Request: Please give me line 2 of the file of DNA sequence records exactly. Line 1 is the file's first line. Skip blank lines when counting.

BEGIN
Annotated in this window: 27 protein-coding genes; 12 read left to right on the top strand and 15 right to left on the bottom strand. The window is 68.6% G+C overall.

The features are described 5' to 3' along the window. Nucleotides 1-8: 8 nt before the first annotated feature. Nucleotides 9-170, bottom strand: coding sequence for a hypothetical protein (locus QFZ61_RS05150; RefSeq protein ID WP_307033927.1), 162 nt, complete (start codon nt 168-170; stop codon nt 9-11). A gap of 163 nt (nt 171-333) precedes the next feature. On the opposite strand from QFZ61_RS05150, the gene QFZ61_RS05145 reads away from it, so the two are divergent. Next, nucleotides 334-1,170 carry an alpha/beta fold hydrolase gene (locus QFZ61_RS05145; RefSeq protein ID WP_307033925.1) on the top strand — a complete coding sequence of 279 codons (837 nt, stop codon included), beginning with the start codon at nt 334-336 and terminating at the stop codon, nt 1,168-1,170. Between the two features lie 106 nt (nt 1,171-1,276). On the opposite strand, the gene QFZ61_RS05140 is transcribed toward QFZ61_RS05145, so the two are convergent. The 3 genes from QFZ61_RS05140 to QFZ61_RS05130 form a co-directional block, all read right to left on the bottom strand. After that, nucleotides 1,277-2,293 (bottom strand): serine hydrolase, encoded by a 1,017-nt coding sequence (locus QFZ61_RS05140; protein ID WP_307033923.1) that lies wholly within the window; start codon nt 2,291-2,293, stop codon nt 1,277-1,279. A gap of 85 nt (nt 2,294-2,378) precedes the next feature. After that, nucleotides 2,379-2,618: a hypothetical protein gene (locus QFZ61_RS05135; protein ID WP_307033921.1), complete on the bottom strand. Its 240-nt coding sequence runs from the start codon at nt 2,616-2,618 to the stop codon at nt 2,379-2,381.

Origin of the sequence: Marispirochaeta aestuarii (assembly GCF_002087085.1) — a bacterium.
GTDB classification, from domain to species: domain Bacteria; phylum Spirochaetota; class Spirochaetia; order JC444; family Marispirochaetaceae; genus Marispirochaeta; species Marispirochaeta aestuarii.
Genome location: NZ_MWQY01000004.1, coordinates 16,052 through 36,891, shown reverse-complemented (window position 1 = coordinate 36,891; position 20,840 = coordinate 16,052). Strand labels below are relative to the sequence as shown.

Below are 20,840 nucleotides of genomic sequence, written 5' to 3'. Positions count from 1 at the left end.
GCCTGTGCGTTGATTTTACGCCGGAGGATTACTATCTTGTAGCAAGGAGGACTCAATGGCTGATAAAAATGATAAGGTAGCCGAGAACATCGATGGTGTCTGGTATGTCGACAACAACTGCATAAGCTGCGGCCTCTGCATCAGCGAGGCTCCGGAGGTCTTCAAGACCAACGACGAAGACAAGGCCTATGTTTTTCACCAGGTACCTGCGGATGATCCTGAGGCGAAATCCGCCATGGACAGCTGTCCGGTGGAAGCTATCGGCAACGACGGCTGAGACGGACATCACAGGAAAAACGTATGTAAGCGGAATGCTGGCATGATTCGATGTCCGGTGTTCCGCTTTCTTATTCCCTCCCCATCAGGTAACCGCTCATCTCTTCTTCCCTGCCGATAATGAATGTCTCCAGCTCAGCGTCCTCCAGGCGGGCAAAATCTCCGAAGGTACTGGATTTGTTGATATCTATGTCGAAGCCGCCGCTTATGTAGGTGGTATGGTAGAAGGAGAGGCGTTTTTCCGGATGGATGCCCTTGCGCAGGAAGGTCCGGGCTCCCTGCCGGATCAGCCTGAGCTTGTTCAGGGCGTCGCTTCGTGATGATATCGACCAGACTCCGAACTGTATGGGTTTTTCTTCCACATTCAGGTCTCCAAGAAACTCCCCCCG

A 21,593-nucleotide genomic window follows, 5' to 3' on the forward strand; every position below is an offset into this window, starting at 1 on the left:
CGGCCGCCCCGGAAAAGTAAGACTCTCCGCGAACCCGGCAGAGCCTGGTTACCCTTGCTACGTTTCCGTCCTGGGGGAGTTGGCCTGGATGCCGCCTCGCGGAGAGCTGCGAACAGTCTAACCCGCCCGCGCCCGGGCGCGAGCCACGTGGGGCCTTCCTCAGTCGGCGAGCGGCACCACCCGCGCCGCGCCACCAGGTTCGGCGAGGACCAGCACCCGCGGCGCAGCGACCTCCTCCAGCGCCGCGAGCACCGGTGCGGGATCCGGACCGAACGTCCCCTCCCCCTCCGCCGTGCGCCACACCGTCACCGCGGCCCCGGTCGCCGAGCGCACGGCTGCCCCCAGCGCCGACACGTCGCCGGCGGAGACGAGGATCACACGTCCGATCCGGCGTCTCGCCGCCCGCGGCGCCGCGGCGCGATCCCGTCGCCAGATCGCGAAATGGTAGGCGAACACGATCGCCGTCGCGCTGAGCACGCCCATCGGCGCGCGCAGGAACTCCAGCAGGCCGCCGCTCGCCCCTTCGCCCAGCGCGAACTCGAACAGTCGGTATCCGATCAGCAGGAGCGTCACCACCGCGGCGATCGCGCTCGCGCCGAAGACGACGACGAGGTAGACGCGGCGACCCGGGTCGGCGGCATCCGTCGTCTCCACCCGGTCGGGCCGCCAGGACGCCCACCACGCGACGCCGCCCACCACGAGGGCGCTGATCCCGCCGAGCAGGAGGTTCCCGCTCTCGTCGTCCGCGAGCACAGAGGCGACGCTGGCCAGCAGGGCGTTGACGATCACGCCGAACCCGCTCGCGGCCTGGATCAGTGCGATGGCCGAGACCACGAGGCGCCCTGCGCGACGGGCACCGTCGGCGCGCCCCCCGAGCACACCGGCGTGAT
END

The features are described 5' to 3' along the window. Nucleotides 1-8: 8 nt before the first annotated feature. Nucleotides 9-170, bottom strand: coding sequence for a hypothetical protein (locus QFZ61_RS05150; RefSeq protein ID WP_307033927.1), 162 nt, complete (start codon nt 168-170; stop codon nt 9-11). A gap of 163 nt (nt 171-333) precedes the next feature. On the opposite strand from QFZ61_RS05150, the gene QFZ61_RS05145 reads away from it, so the two are divergent. Next, nucleotides 334-1,170 carry an alpha/beta fold hydrolase gene (locus QFZ61_RS05145; RefSeq protein ID WP_307033925.1) on the top strand — a complete coding sequence of 279 codons (837 nt, stop codon included), beginning with the start codon at nt 334-336 and terminating at the stop codon, nt 1,168-1,170. Between the two features lie 106 nt (nt 1,171-1,276). On the opposite strand, the gene QFZ61_RS05140 is transcribed toward QFZ61_RS05145, so the two are convergent. The 3 genes from QFZ61_RS05140 to QFZ61_RS05130 form a co-directional block, all read right to left on the bottom strand. After that, nucleotides 1,277-2,293 (bottom strand): serine hydrolase, encoded by a 1,017-nt coding sequence (locus QFZ61_RS05140; protein ID WP_307033923.1) that lies wholly within the window; start codon nt 2,291-2,293, stop codon nt 1,277-1,279. A gap of 85 nt (nt 2,294-2,378) precedes the next feature. After that, nucleotides 2,379-2,618: a hypothetical protein gene (locus QFZ61_RS05135; protein ID WP_307033921.1), complete on the bottom strand. Its 240-nt coding sequence runs from the start codon at nt 2,616-2,618 to the stop codon at nt 2,379-2,381.